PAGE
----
10 surefire signs that your dog is sick and needs medical attention

Dogs are just as susceptible to illness and disease as humans are, but it can be difficult to tell if your dog needs medical attention or not. Of course, dogs do get sick more often than we do (most dogs will have at least one infection in their lifetime), but knowing when it’s just an issue with the immune system and when you should take them to the vet can make the difference between a simple treatment at home and an expensive trip to the emergency room. Here are 10 surefire signs that your dog has an infection that requires medical attention.

1) Drooling

Dogs are prone to drooling as a result of many different illnesses, so it’s not always a clear sign of an illness. The most common causes for excessive drooling in dogs are dental disease, neurological disorders such as dementia or brain tumors, liver disease, heart disease, fever (which can be caused by any number of infections), pancreatitis or inflammatory bowel disease (IBD).

2) Lethargy

If you notice that your pup has been sleeping a lot more or less than usual, it could be a sign of an underlying health issue. Lethargy can also be related to pain, which can be caused by an injury or illness.

3) Eye discharge or irritated eyes

If you notice a yellow or white discharge from one or both of your dog’s eyes, it could be an indication of a systemic illness such as liver disease, kidney disease, diabetes, hyperthyroidism, heart disease, lung disease or cancer. If the discharge doesn’t go away within 24 hours or gets worse after trying home remedies such as increased water intake and eye ointment like artificial tears (for humans), take your pup to the vet.

4) Change in elimination habits

A change in elimination habits, like urinating or defecating outside of their designated area, can be a sign of a variety of health problems. If the change in elimination habits persists for more than one day, it’s worth taking them to the vet to get checked out.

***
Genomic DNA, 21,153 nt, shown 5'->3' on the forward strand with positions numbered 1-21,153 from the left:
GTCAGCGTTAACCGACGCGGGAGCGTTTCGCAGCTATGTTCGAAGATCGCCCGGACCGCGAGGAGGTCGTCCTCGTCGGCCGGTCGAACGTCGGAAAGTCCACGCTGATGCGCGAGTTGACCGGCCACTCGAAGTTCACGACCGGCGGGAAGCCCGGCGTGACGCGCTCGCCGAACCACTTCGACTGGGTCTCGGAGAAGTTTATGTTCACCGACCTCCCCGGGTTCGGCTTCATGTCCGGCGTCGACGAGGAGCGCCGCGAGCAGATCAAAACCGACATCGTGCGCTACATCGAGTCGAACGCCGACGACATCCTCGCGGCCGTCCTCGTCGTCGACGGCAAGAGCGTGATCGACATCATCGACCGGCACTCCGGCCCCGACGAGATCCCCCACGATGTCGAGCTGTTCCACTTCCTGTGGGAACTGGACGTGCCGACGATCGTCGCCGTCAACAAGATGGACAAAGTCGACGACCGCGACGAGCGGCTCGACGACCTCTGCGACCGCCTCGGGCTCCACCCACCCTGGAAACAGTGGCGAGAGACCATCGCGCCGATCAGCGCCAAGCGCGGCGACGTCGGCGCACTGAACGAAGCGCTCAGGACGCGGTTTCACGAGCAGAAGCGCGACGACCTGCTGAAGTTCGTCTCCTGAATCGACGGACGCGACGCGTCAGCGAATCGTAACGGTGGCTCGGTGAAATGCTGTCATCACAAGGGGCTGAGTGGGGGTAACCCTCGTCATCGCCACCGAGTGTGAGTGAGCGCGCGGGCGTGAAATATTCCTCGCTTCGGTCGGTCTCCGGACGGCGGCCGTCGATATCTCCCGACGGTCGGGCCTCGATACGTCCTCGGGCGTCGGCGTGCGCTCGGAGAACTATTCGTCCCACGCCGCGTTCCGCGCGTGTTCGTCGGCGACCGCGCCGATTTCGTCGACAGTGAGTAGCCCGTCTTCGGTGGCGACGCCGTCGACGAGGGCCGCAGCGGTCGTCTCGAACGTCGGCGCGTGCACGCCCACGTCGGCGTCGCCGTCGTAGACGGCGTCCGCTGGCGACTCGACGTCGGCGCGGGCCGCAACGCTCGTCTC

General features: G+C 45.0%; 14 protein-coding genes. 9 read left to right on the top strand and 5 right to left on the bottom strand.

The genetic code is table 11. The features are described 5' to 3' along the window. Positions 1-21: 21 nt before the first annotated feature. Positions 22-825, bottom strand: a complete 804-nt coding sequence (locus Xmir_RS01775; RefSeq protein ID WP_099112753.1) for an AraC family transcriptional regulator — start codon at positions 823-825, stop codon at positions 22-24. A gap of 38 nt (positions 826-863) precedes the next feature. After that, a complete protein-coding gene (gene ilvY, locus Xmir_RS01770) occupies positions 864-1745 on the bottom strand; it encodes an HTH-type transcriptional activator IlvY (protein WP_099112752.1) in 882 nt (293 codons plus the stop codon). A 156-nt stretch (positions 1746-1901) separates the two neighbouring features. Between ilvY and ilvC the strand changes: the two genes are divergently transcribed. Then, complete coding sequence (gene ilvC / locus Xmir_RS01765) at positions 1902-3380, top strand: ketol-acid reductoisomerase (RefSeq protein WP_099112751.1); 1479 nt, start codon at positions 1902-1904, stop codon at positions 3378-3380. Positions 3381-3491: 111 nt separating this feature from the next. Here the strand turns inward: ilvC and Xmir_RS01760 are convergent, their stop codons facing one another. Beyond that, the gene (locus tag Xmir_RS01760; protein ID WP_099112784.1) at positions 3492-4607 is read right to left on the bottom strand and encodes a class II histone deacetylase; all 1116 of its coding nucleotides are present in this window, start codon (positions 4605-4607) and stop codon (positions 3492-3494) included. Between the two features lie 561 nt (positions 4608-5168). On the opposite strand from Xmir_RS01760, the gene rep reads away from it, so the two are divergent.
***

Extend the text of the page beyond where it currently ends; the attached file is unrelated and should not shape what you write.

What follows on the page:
5) Bad breath

Bad breath can be a sign of gum disease, which is an infection of the tissue lining the mouth. The bacteria in the mouth attack healthy tissues, leading to inflammation, bleeding, and pain. This process can be treated with antibiotics if caught early enough. But if left untreated, it can lead to other health problems like heart disease or even death.

6) Foul odor coming from mouth, nose or ears

A foul odor coming from the mouth, nose or ears can be an indication of a serious infection. When bacteria builds up in these areas, it produces an unpleasant smell. This type of symptom should not be ignored as it can lead to other health problems such as pneumonia or an ear infection.

7) Trouble breathing

If you notice a change in your pet’s breathing habits, take them to the veterinarian as soon as possible. Your pet may be having trouble breathing due to heart failure, asthma, congestive heart failure, pneumonia or other respiratory illness. If left untreated, the condition could worsen quickly.

8) Coughing

Coughing in dogs can be a symptom of many different illnesses. Sometimes the cause of the cough will be obvious. However, there are other times when it can be difficult to know what could be causing the cough.

9) Change in appetite

If you’ve been noticing that your pup has been eating less, it’s time to get them checked out by the veterinarian. One of the most common reasons for decreased appetite in dogs is gastrointestinal illness, which can be caused by a number of things including infectious diseases such as parvovirus or panleukopenia, parasites such as giardia, or cancer. If you’re looking for other signs of illness in your pet, make sure to read our post on 10 Signs Your Dog Is Sick!

10) Vomiting, diarrhea or both

When dogs vomit or have diarrhea, it can be a sign that they’re not feeling well. If you notice either of these symptoms, take your pet to the vet as soon as possible. He may need treatment for an illness such as pancreatitis or Cushing’s disease. Dogs who are dehydrated from vomiting and diarrhea may need fluids administered intravenously at the vet’s office.

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